“I originally went out there and applied to a kayaking business out there. I was told all the spots were filled, but they offered an internship program and I thought I could learn a lot through it.”
Mark’s business began with another intern named Rubio from Spain.
“We had talked to a local landowner who had a couple of kayaks and he was renting them to his guests at a campground.” Mark eventually “inherited” the kayaking business—he and Rubio partnered with the landowner to form Global Outdoor Adventure Services partnering with Active Geiranger in Geirangerfjord, Norway.
Mark loved the adventure education curriculum courses here at GMC; he participated in the fall block course in the fall semester. At GMC he connected with a close group of friends in the adventure education program who liked to go kayaking on the weekends. He’s attended kayaking festivals in Vermont and Deerfield, Mass.
After graduation, Mark has plans to return to Norway and run the kayaking business, and potentially launch a new venture. His long-term interest is spreading his business to different locations so he can “hop” seasonally to get into a warmer climate.
“It’s a business model in commercial tourism, especially in sea-kayaking, that I truly believe can be applied anywhere.”
When asked about the sophomore block for the adventure education program, the first words that come to Nick’s mind are “wicked awesome.”
For Nick, the second semester of freshman year held plenty of adventure, most of which involved white water kayaking. Nick was running class three and four rapids on the Poultney River. The experience helped him gain a certification with the American Canoe Association.
Nick first heard about Green Mountain College in his hometown of Hampstead, N.H. After participating in Green MAP’s Wilderness Challenge (GMC’s popular orientation program), Nick sought more in-depth involvement through training as a Green Mountain Adventure Programming leader. The Green MAP program at GMC offers students of all majors opportunities to participate in outdoor adventure activities such as hiking, skiing, and rock climbing. Since his start with Green MAP Nick has developed better teaching skills that have manifested into exciting opportunities. It also helped land him a teaching assistant gig in an outdoor living skills class.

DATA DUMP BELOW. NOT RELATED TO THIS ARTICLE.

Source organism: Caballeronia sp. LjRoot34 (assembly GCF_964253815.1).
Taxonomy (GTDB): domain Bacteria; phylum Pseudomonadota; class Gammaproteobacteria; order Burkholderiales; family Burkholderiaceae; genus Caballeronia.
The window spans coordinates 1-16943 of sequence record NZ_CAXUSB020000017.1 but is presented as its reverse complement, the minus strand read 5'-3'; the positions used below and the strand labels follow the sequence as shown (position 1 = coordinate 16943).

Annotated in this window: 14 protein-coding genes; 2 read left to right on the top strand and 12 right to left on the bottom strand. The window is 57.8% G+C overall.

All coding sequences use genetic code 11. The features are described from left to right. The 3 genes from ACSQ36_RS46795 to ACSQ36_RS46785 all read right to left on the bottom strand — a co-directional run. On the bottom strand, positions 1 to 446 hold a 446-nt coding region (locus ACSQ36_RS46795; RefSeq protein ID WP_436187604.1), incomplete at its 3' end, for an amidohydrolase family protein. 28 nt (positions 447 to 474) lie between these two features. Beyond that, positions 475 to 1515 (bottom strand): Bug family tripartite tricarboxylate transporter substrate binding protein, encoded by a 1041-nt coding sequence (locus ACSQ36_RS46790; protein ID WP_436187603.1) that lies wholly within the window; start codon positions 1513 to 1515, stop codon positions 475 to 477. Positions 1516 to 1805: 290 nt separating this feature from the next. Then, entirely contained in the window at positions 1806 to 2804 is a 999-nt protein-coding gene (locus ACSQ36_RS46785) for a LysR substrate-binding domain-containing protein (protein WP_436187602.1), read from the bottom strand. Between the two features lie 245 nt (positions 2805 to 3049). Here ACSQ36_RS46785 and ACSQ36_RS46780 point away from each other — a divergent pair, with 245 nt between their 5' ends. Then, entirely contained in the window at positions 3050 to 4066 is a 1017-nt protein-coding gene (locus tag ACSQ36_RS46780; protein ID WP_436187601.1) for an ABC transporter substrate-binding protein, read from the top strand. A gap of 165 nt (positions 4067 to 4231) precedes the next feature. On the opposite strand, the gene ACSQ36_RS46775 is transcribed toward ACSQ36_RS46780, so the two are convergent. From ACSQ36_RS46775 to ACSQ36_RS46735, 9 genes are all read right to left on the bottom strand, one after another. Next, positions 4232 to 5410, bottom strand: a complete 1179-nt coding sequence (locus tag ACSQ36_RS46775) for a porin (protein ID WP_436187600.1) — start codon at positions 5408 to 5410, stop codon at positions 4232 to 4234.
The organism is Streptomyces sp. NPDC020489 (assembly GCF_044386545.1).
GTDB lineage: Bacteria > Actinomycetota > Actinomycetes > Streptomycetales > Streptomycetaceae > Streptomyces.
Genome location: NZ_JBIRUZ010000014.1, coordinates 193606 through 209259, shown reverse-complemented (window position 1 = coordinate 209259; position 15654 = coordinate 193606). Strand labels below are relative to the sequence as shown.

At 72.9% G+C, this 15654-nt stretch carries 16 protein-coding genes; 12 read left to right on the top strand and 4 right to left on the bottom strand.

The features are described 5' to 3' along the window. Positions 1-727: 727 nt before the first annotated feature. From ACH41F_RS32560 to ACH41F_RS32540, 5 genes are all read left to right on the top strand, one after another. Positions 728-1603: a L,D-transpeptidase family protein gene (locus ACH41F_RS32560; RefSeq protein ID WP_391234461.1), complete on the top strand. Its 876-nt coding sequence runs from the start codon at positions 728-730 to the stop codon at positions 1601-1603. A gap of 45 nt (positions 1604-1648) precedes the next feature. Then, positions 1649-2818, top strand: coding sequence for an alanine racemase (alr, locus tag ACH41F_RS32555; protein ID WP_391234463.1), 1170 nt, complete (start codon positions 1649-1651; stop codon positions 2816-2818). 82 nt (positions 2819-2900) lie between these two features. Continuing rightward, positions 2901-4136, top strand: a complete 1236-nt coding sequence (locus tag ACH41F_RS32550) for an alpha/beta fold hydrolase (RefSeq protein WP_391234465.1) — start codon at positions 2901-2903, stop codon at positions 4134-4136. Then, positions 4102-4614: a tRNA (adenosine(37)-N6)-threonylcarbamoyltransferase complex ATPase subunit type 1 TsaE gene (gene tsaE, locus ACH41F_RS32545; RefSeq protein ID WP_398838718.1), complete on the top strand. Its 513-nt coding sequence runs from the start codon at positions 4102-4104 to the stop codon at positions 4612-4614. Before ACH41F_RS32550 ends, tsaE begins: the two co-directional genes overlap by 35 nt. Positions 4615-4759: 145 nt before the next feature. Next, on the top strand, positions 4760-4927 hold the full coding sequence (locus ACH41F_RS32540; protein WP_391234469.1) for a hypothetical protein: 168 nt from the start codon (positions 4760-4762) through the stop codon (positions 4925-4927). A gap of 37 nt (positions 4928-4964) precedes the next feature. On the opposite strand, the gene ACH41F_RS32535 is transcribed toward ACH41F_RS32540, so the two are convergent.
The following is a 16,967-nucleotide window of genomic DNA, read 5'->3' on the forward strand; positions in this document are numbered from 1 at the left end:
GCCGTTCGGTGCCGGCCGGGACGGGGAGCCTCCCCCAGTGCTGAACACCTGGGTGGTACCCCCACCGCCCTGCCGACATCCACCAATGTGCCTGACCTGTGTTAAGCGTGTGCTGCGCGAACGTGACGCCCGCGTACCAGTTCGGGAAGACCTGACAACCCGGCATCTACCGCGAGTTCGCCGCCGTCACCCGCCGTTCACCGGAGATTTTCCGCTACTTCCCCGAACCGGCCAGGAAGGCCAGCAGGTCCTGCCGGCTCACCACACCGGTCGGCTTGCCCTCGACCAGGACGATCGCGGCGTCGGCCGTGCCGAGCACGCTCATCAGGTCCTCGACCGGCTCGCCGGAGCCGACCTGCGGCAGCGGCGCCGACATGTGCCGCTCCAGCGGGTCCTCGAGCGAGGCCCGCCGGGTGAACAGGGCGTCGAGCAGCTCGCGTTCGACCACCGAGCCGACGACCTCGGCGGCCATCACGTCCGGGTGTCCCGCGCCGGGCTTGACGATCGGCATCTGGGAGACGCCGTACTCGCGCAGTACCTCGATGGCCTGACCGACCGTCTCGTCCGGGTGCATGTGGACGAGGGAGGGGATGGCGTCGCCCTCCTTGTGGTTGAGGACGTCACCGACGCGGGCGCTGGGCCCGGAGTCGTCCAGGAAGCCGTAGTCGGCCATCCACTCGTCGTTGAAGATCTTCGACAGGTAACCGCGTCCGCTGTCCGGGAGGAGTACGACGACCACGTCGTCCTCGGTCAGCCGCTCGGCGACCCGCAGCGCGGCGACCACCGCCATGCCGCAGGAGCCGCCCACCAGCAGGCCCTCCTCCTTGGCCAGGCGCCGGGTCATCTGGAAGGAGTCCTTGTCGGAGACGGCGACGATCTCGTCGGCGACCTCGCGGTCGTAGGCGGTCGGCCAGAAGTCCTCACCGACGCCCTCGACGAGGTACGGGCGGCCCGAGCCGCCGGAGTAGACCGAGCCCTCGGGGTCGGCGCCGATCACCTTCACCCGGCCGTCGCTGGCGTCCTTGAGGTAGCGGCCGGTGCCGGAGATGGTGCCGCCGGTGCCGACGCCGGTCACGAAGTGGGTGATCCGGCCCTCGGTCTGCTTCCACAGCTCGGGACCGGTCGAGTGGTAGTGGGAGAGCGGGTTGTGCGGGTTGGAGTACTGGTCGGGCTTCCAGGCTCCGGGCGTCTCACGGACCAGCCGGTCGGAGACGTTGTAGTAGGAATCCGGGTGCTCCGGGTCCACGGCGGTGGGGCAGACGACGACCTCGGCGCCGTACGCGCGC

When asked about the sophomore block for the adventure education program, the first words that come to Nick’s mind are “wicked awesome.” The sophomore block is requirement for Adventure Education students that takes place during the fall semester. Throughout the experience, students are continuously exposed to new environments and activities, ranging from rock climbing to white-water paddling. “I learned so much, it took a while to absorb it all,” he said.
But in the midst of extreme adventure and activity, Nick’s favorite part of the trip was the backpacking section; an eight-day-long backpacking adventure where students demonstrate their skills on how to safely camp, cook, and navigate the wilderness.